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Occupational risk factors for nasopharyngeal cancer among female textile workers in Shanghai, China
  1. W Li1,
  2. R M Ray1,
  3. D L Gao2,
  4. E D Fitzgibbons1,
  5. N S Seixas3,
  6. J E Camp3,
  7. K J Wernli3,
  8. G Astrakianakis3,
  9. Z Feng1,3,
  10. D B Thomas1,3,
  11. H Checkoway1,3
  1. 1Program in Epidemiology, Fred Hutchinson Cancer Research Center, Seattle, WA, USA
  2. 2Department of Epidemiology, Zhong Shan Hospital Cancer Center, Shanghai, China
  3. 3School of Public Health and Community Medicine, University of Washington, Seattle, WA, USA
  1. Correspondence to:
 Dr H Checkoway
 Department of Environmental and Occupational, Health Sciences, School of Public Health and Community Medicine, University of Washington, Box 357234, Seattle, WA 98195-7234, USA; checko{at}


Aims: To investigate whether occupational exposure to dusts and chemicals in the Chinese textile industry are associated with risk of nasopharyngeal cancer.

Methods: Sixty seven nasopharyngeal carcinoma (NPC) cases identified during 1989–98 and a random sample (n = 3188) of women were included in a case cohort study nested in a cohort of 267 400 women textile workers in Shanghai, China. A complete occupational history of work in the textile industry was obtained for each woman. A job exposure matrix developed by experienced industrial hygienists was used to assess exposures to specific dusts and chemicals.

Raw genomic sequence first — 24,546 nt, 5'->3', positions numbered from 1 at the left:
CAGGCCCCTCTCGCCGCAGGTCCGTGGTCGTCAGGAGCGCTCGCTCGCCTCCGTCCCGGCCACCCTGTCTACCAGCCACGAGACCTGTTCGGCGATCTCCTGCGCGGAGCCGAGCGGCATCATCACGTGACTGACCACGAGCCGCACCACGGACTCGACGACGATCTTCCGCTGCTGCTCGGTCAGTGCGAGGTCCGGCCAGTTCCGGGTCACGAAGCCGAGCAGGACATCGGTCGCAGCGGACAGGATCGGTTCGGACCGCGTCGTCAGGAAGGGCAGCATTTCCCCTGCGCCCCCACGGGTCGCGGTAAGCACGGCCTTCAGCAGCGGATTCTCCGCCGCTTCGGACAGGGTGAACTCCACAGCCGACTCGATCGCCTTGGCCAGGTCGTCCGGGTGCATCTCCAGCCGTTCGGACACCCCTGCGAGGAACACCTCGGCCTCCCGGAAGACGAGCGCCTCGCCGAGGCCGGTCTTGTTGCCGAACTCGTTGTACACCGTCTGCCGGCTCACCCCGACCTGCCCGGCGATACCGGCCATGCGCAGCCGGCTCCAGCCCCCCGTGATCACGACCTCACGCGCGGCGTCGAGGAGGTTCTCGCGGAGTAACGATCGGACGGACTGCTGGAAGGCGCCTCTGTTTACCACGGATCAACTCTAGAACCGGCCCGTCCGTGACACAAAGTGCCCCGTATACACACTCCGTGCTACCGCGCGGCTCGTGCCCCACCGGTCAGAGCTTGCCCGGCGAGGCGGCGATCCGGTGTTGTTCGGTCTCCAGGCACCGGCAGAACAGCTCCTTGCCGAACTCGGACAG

Results: Risk of NPC is associated with cumulative exposure to cotton dust. The hazard ratio for women cumulatively exposed to >143.4 mg/m3 × years of cotton dust was 3.6 (95% CI 1.8 to 7.2) compared with unexposed women. Trends of increasing risk were also found with increasing duration of exposure to acids and caustics (p = 0.05), and with years worked in dyeing processes (p = 0.06). Women who worked at least 10 years in dyeing processes had a 3.6-fold excess risk of NPC (95% CI 1.0 to 12.1).

Conclusions: Occupational exposure to cotton dust, acids, and caustics, and work in dyeing and printing jobs in the textile industry may have increased risk of NPC in this cohort.

  • BSE, breast self examination
  • EBV, Epstein-Barr virus
  • JEM, job exposure matrix
  • NPC, nasopharyngeal carcinoma
  • OHRP, Office for Human Research Protections
  • STIB, Shanghai Textile Industry Bureau
  • nasopharyngeal carcinoma
  • cotton dust
  • textile exposures

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